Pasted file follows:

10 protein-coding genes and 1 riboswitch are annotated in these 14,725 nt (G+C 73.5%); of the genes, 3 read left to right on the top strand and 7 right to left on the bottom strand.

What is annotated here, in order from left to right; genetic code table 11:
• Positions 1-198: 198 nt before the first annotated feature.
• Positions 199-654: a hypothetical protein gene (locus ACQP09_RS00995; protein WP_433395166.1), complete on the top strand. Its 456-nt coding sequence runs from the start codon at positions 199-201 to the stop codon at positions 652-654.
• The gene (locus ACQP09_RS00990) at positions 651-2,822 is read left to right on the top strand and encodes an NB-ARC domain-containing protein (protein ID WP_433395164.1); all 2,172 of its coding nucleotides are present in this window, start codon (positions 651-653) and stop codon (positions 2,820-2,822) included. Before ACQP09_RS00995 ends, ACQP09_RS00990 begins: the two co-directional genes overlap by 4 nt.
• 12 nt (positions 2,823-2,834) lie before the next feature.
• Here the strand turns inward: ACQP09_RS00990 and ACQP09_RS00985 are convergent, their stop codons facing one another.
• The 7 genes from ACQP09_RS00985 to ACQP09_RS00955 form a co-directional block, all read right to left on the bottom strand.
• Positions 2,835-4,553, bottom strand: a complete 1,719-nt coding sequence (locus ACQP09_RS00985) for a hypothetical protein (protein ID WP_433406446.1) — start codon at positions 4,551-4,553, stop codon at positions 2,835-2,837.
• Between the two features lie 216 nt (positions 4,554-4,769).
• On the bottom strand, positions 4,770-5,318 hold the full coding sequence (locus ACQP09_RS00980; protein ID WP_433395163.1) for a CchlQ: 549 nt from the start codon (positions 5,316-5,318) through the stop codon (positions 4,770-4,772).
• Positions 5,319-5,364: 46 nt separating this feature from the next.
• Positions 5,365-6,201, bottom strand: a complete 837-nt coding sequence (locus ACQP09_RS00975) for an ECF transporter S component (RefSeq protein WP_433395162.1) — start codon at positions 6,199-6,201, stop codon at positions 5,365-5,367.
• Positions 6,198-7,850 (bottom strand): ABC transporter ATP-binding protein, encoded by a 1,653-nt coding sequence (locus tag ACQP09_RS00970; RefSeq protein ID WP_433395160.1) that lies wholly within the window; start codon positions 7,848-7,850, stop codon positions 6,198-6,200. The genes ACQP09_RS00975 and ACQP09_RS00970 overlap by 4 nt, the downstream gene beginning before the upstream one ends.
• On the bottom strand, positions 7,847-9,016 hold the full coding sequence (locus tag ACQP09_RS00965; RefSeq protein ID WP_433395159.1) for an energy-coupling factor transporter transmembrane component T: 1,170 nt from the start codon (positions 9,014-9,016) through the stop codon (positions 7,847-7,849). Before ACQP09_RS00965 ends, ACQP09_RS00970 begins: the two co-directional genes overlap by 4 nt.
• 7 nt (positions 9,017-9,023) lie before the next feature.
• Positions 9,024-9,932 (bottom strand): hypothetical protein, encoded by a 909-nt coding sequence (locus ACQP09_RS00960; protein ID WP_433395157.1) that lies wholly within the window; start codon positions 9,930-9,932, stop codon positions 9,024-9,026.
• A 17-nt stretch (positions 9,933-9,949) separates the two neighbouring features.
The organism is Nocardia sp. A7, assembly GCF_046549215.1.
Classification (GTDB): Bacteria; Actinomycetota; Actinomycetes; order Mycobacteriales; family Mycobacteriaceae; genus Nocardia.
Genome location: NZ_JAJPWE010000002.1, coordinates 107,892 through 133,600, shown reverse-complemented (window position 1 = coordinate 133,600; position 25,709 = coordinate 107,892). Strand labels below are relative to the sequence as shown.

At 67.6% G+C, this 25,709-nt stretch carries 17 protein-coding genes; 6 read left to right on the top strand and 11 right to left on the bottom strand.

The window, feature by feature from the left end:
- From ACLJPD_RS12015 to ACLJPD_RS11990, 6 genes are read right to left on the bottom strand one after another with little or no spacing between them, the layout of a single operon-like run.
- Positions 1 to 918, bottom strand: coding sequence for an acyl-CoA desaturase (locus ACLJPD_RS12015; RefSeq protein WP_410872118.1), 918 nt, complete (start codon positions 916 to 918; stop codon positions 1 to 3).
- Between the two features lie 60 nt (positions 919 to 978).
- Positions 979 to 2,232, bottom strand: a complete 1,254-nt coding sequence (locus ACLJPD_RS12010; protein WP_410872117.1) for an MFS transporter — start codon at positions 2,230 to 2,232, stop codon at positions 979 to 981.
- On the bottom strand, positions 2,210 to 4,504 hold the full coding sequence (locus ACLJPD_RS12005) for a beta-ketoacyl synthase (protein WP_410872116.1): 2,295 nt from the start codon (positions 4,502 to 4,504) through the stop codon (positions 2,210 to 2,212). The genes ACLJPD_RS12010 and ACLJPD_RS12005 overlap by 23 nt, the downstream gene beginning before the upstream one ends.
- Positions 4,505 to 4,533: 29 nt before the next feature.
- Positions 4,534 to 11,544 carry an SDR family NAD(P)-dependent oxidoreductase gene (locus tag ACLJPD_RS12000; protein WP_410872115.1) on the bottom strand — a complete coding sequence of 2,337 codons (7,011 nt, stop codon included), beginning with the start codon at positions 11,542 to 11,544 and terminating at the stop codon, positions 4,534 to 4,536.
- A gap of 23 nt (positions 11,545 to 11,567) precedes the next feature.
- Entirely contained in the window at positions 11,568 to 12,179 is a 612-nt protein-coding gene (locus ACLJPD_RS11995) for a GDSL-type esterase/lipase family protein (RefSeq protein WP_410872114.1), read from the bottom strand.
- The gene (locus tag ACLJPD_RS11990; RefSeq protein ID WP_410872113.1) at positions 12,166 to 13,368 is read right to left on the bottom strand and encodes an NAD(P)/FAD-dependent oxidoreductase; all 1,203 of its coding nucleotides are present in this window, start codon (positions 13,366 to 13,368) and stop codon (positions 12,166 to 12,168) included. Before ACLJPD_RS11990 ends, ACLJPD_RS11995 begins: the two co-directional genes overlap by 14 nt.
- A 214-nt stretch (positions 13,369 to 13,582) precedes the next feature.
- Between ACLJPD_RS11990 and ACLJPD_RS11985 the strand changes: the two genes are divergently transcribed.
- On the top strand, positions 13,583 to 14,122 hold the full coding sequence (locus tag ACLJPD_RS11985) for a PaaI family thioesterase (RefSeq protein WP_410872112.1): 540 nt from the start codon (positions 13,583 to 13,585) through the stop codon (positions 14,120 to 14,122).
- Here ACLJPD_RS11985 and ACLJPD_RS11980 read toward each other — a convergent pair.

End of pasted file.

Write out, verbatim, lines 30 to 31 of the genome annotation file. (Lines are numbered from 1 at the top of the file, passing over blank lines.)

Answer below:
- Positions 4,534 to 11,544 carry an SDR family NAD(P)-dependent oxidoreductase gene (locus tag ACLJPD_RS12000; protein WP_410872115.1) on the bottom strand — a complete coding sequence of 2,337 codons (7,011 nt, stop codon included), beginning with the start codon at positions 11,542 to 11,544 and terminating at the stop codon, positions 4,534 to 4,536.
- A gap of 23 nt (positions 11,545 to 11,567) precedes the next feature.